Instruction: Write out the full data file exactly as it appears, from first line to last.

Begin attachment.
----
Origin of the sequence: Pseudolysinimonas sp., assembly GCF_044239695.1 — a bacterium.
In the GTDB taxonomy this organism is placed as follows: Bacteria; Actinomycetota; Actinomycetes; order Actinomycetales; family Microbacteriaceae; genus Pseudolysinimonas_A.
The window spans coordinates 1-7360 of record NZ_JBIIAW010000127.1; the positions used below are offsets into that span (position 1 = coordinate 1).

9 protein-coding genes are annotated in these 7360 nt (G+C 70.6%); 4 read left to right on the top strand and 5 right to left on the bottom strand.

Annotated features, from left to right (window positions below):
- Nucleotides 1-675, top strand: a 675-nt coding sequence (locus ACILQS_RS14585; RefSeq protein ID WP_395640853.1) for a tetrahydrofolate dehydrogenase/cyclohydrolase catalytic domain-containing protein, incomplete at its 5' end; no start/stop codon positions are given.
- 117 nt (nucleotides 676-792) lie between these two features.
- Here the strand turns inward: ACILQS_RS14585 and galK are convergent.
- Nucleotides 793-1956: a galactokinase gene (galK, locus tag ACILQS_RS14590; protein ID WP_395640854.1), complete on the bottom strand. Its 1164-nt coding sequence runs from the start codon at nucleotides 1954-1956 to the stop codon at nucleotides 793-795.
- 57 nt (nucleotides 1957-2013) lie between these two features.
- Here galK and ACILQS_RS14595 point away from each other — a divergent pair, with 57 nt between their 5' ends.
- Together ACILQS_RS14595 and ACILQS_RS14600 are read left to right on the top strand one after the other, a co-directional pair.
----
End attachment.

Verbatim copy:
Origin of the sequence: Pseudolysinimonas sp., assembly GCF_044239695.1 — a bacterium.
In the GTDB taxonomy this organism is placed as follows: Bacteria; Actinomycetota; Actinomycetes; order Actinomycetales; family Microbacteriaceae; genus Pseudolysinimonas_A.
The window spans coordinates 1-7360 of record NZ_JBIIAW010000127.1; the positions used below are offsets into that span (position 1 = coordinate 1).

9 protein-coding genes are annotated in these 7360 nt (G+C 70.6%); 4 read left to right on the top strand and 5 right to left on the bottom strand.

Annotated features, from left to right (window positions below):
- Nucleotides 1-675, top strand: a 675-nt coding sequence (locus ACILQS_RS14585; RefSeq protein ID WP_395640853.1) for a tetrahydrofolate dehydrogenase/cyclohydrolase catalytic domain-containing protein, incomplete at its 5' end; no start/stop codon positions are given.
- 117 nt (nucleotides 676-792) lie between these two features.
- Here the strand turns inward: ACILQS_RS14585 and galK are convergent.
- Nucleotides 793-1956: a galactokinase gene (galK, locus tag ACILQS_RS14590; protein ID WP_395640854.1), complete on the bottom strand. Its 1164-nt coding sequence runs from the start codon at nucleotides 1954-1956 to the stop codon at nucleotides 793-795.
- 57 nt (nucleotides 1957-2013) lie between these two features.
- Here galK and ACILQS_RS14595 point away from each other — a divergent pair, with 57 nt between their 5' ends.
- Together ACILQS_RS14595 and ACILQS_RS14600 are read left to right on the top strand one after the other, a co-directional pair.